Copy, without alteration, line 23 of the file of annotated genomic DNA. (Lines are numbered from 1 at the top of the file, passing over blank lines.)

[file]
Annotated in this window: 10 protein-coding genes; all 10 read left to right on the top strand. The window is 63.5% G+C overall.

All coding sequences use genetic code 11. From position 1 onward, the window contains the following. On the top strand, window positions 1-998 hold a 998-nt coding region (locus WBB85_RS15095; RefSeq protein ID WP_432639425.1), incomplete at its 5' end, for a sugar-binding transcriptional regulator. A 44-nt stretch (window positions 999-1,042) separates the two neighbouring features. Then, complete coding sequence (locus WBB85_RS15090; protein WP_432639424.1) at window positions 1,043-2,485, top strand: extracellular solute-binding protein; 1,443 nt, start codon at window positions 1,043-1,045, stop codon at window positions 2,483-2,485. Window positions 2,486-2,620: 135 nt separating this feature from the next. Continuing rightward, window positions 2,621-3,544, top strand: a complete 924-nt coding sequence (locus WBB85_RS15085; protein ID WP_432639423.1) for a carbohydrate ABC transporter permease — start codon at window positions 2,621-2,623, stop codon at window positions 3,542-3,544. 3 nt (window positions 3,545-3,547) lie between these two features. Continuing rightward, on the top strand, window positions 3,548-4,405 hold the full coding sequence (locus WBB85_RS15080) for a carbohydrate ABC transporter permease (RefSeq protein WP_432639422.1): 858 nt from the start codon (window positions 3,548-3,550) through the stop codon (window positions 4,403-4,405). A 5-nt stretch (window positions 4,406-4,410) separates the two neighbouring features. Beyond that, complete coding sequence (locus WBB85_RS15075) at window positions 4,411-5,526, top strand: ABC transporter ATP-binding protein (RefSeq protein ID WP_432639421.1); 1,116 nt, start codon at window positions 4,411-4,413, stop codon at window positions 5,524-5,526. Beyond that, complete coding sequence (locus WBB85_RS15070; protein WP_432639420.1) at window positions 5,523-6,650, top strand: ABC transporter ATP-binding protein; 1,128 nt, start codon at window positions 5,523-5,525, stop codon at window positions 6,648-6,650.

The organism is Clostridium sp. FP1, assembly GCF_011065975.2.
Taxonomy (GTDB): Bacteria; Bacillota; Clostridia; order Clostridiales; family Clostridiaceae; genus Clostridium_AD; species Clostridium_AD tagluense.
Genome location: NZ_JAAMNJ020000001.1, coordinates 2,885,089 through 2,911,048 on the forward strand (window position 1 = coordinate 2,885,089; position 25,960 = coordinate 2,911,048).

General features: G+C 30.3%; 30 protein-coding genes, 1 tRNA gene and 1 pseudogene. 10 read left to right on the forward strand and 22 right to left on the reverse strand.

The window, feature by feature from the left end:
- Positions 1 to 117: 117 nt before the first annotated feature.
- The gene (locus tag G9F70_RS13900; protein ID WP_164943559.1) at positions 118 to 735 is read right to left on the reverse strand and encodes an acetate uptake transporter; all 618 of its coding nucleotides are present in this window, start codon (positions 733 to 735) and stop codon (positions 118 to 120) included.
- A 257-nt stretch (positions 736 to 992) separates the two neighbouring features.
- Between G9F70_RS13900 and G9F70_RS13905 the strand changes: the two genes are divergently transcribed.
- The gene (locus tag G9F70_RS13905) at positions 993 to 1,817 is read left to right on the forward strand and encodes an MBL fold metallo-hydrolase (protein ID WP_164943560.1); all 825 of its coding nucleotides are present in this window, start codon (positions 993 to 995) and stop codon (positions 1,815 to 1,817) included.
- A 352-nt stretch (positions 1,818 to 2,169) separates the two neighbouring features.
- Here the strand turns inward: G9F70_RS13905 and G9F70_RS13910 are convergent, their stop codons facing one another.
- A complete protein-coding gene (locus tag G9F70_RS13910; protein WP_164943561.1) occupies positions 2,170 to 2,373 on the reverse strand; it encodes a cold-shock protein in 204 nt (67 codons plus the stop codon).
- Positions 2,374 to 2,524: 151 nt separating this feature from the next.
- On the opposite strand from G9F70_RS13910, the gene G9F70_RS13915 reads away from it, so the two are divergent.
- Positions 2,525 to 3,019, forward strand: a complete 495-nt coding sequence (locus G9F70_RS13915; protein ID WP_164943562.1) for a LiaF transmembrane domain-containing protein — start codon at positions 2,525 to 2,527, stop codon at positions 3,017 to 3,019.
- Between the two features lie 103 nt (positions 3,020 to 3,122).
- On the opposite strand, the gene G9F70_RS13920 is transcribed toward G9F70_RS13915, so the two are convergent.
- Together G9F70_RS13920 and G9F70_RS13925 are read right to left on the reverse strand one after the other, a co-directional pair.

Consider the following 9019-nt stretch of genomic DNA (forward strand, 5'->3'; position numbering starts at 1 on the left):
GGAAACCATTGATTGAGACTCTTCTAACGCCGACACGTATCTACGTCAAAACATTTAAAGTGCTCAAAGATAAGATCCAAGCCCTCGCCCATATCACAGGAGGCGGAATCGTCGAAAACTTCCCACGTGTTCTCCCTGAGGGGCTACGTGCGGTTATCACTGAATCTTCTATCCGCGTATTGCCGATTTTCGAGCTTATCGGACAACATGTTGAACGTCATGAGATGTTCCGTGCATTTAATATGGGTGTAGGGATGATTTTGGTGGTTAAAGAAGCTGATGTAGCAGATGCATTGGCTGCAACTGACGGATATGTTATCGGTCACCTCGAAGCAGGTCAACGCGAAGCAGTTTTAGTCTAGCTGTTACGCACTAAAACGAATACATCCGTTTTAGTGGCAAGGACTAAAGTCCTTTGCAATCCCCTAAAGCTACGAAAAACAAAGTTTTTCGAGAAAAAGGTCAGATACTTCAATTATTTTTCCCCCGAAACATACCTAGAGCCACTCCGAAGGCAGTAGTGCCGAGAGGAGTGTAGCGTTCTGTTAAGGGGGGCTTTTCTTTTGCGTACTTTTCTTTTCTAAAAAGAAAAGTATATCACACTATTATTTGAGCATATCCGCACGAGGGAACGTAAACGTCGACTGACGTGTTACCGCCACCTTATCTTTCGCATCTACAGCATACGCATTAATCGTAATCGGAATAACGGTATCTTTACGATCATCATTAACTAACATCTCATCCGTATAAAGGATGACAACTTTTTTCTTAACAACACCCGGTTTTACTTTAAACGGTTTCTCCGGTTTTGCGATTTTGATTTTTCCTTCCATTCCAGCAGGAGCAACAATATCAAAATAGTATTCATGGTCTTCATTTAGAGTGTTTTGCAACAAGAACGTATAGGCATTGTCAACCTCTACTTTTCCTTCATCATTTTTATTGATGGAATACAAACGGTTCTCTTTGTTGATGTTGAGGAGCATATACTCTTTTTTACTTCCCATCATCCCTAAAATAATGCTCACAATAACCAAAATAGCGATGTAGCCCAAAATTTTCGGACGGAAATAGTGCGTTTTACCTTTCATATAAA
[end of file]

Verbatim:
GGAAACCATTGATTGAGACTCTTCTAACGCCGACACGTATCTACGTCAAAACATTTAAAGTGCTCAAAGATAAGATCCAAGCCCTCGCCCATATCACAGGAGGCGGAATCGTCGAAAACTTCCCACGTGTTCTCCCTGAGGGGCTACGTGCGGTTATCACTGAATCTTCTATCCGCGTATTGCCGATTTTCGAGCTTATCGGACAACATGTTGAACGTCATGAGATGTTCCGTGCATTTAATATGGGTGTAGGGATGATTTTGGTGGTTAAAGAAGCTGATGTAGCAGATGCATTGGCTGCAACTGACGGATATGTTATCGGTCACCTCGAAGCAGGTCAACGCGAAGCAGTTTTAGTCTAGCTGTTACGCACTAAAACGAATACATCCGTTTTAGTGGCAAGGACTAAAGTCCTTTGCAATCCCCTAAAGCTACGAAAAACAAAGTTTTTCGAGAAAAAGGTCAGATACTTCAATTATTTTTCCCCCGAAACATACCTAGAGCCACTCCGAAGGCAGTAGTGCCGAGAGGAGTGTAGCGTTCTGTTAAGGGGGGCTTTTCTTTTGCGTACTTTTCTTTTCTAAAAAGAAAAGTATATCACACTATTATTTGAGCATATCCGCACGAGGGAACGTAAACGTCGACTGACGTGTTACCGCCACCTTATCTTTCGCATCTACAGCATACGCATTAATCGTAATCGGAATAACGGTATCTTTACGATCATCATTAACTAACATCTCATCCGTATAAAGGATGACAACTTTTTTCTTAACAACACCCGGTTTTACTTTAAACGGTTTCTCCGGTTTTGCGATTTTGATTTTTCCTTCCATTCCAGCAGGAGCAACAATATCAAAATAGTATTCATGGTCTTCATTTAGAGTGTTTTGCAACAAGAACGTATAGGCATTGTCAACCTCTACTTTTCCTTCATCATTTTTATTGATGGAATACAAACGGTTCTCTTTGTTGATGTTGAGGAGCATATACTCTTTTTTACTTCCCATCATCCCTAAAATAATGCTCACAATAACCAAAATAGCGATGTAGCCCAAAATTTTCGGACGGAAATAGTGCGTTTTACCTTTCATATAAA